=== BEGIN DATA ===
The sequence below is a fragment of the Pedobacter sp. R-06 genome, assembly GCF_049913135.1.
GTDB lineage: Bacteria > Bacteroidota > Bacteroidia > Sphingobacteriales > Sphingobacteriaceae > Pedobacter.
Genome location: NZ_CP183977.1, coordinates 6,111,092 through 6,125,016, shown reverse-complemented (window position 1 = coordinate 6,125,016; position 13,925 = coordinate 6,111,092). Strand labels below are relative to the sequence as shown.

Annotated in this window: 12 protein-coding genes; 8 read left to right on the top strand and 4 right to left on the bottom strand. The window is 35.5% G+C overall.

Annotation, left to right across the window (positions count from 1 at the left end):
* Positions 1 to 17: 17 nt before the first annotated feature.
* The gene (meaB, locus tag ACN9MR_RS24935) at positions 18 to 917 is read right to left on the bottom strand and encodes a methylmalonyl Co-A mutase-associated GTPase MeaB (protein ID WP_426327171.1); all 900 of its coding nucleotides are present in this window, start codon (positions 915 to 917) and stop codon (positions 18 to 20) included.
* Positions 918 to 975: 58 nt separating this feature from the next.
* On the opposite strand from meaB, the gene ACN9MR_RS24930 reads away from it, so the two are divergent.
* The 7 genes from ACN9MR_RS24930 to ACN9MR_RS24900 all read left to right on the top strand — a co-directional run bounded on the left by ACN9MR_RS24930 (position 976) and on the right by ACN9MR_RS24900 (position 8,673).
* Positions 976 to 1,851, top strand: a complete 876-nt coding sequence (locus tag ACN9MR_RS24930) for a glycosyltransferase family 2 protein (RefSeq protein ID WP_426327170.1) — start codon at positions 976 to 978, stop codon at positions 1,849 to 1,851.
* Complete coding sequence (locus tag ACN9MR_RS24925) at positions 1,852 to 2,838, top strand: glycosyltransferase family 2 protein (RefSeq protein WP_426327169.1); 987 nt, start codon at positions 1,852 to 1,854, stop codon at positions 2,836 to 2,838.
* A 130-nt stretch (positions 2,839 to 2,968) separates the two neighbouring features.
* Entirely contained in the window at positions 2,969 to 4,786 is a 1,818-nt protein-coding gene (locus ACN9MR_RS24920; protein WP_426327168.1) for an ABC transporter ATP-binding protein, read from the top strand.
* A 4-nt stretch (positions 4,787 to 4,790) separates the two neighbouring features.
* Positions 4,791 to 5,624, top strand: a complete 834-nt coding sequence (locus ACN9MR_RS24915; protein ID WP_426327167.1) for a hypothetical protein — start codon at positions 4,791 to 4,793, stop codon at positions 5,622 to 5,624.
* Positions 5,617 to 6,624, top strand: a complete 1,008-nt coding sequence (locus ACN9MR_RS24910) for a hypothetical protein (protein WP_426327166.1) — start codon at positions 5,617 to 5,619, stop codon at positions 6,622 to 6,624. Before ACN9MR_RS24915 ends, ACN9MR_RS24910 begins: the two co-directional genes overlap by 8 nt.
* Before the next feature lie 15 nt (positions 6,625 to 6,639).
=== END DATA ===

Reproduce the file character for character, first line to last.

The sequence below is a fragment of the Pedobacter sp. R-06 genome, assembly GCF_049913135.1.
GTDB lineage: Bacteria > Bacteroidota > Bacteroidia > Sphingobacteriales > Sphingobacteriaceae > Pedobacter.
Genome location: NZ_CP183977.1, coordinates 6,111,092 through 6,125,016, shown reverse-complemented (window position 1 = coordinate 6,125,016; position 13,925 = coordinate 6,111,092). Strand labels below are relative to the sequence as shown.

Annotated in this window: 12 protein-coding genes; 8 read left to right on the top strand and 4 right to left on the bottom strand. The window is 35.5% G+C overall.

Annotation, left to right across the window (positions count from 1 at the left end):
* Positions 1 to 17: 17 nt before the first annotated feature.
* The gene (meaB, locus tag ACN9MR_RS24935) at positions 18 to 917 is read right to left on the bottom strand and encodes a methylmalonyl Co-A mutase-associated GTPase MeaB (protein ID WP_426327171.1); all 900 of its coding nucleotides are present in this window, start codon (positions 915 to 917) and stop codon (positions 18 to 20) included.
* Positions 918 to 975: 58 nt separating this feature from the next.
* On the opposite strand from meaB, the gene ACN9MR_RS24930 reads away from it, so the two are divergent.
* The 7 genes from ACN9MR_RS24930 to ACN9MR_RS24900 all read left to right on the top strand — a co-directional run bounded on the left by ACN9MR_RS24930 (position 976) and on the right by ACN9MR_RS24900 (position 8,673).
* Positions 976 to 1,851, top strand: a complete 876-nt coding sequence (locus tag ACN9MR_RS24930) for a glycosyltransferase family 2 protein (RefSeq protein ID WP_426327170.1) — start codon at positions 976 to 978, stop codon at positions 1,849 to 1,851.
* Complete coding sequence (locus tag ACN9MR_RS24925) at positions 1,852 to 2,838, top strand: glycosyltransferase family 2 protein (RefSeq protein WP_426327169.1); 987 nt, start codon at positions 1,852 to 1,854, stop codon at positions 2,836 to 2,838.
* A 130-nt stretch (positions 2,839 to 2,968) separates the two neighbouring features.
* Entirely contained in the window at positions 2,969 to 4,786 is a 1,818-nt protein-coding gene (locus ACN9MR_RS24920; protein WP_426327168.1) for an ABC transporter ATP-binding protein, read from the top strand.
* A 4-nt stretch (positions 4,787 to 4,790) separates the two neighbouring features.
* Positions 4,791 to 5,624, top strand: a complete 834-nt coding sequence (locus ACN9MR_RS24915; protein ID WP_426327167.1) for a hypothetical protein — start codon at positions 4,791 to 4,793, stop codon at positions 5,622 to 5,624.
* Positions 5,617 to 6,624, top strand: a complete 1,008-nt coding sequence (locus ACN9MR_RS24910) for a hypothetical protein (protein WP_426327166.1) — start codon at positions 5,617 to 5,619, stop codon at positions 6,622 to 6,624. Before ACN9MR_RS24915 ends, ACN9MR_RS24910 begins: the two co-directional genes overlap by 8 nt.
* Before the next feature lie 15 nt (positions 6,625 to 6,639).